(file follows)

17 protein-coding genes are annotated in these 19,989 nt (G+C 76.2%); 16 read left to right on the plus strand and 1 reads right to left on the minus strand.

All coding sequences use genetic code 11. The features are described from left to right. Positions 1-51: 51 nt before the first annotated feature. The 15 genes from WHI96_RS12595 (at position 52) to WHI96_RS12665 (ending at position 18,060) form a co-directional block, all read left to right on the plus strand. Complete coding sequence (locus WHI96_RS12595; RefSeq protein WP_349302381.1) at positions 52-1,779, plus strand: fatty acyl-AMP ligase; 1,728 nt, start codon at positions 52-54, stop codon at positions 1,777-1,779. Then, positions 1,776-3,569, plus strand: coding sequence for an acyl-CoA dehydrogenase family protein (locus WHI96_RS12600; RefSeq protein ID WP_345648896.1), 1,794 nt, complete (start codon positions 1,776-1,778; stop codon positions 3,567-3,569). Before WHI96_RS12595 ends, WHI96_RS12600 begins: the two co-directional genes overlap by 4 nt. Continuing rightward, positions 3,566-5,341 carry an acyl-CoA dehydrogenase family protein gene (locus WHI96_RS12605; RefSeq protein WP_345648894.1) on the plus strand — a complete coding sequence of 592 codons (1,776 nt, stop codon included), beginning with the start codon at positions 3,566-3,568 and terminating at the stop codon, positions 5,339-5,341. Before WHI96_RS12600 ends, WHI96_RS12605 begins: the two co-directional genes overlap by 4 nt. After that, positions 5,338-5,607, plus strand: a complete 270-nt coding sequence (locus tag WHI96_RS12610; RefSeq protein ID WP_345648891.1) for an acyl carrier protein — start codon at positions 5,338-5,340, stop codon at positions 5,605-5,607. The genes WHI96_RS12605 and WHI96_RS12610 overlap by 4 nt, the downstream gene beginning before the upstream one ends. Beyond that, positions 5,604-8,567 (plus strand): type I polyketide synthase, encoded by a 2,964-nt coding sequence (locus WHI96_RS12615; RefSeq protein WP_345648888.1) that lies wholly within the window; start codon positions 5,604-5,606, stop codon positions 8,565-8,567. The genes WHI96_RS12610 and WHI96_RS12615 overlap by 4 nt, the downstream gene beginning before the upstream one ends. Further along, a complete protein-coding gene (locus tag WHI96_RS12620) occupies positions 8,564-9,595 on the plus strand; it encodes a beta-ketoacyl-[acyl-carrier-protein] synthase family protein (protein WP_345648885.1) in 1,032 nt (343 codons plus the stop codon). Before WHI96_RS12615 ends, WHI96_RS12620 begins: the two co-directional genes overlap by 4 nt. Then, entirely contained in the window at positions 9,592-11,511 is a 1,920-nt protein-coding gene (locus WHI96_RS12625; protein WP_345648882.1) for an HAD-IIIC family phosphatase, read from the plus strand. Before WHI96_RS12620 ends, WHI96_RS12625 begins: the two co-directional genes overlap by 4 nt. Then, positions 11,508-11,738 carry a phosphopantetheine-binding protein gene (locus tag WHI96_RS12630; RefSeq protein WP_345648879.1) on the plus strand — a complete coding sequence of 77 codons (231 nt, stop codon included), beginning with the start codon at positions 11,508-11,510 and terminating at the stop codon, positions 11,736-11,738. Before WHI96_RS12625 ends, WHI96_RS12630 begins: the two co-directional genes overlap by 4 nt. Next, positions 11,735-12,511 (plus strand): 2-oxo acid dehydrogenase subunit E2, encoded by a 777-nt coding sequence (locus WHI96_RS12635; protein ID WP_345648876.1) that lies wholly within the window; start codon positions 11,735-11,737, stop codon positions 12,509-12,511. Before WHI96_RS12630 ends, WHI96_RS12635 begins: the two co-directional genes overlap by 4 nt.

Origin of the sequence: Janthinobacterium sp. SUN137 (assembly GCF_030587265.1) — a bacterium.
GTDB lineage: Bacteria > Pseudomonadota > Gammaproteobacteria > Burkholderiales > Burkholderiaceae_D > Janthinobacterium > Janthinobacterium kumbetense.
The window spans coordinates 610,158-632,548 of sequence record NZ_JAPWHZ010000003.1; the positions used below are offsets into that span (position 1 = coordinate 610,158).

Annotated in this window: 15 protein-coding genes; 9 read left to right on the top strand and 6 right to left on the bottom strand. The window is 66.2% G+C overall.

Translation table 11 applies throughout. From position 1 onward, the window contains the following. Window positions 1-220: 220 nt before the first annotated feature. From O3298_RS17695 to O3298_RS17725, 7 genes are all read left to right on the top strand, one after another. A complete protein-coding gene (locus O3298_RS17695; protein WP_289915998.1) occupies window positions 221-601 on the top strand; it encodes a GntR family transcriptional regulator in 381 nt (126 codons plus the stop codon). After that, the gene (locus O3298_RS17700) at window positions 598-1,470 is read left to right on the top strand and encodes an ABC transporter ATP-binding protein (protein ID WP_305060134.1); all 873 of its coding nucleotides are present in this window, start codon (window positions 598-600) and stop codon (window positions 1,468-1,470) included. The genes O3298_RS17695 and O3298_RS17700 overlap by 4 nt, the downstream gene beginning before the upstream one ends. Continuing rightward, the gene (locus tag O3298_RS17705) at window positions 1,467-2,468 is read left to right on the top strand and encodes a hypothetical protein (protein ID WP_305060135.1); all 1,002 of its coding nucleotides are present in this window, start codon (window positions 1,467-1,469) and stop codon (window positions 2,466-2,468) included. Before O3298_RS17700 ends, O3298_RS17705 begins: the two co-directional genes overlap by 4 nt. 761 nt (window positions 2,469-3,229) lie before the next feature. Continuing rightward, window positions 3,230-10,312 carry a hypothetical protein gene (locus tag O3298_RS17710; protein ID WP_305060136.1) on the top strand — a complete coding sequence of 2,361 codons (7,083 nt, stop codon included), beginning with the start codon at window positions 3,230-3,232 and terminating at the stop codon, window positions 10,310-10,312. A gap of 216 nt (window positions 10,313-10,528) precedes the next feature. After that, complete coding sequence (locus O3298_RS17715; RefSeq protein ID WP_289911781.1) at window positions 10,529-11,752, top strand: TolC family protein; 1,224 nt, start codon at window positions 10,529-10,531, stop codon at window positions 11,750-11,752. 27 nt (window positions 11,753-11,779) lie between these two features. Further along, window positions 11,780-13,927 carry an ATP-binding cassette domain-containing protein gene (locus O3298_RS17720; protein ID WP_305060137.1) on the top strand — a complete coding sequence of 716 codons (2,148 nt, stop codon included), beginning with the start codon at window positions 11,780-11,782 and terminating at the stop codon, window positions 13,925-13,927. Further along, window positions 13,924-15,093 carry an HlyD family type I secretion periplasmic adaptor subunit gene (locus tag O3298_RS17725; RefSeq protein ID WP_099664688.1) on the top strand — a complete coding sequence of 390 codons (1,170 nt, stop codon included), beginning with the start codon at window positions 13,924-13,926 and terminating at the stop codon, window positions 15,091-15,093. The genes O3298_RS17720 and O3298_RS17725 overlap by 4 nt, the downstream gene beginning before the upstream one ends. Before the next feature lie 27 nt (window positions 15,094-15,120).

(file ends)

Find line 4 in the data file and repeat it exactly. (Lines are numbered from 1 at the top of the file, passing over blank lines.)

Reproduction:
GTDB lineage: Bacteria > Pseudomonadota > Gammaproteobacteria > Burkholderiales > Burkholderiaceae_D > Janthinobacterium > Janthinobacterium kumbetense.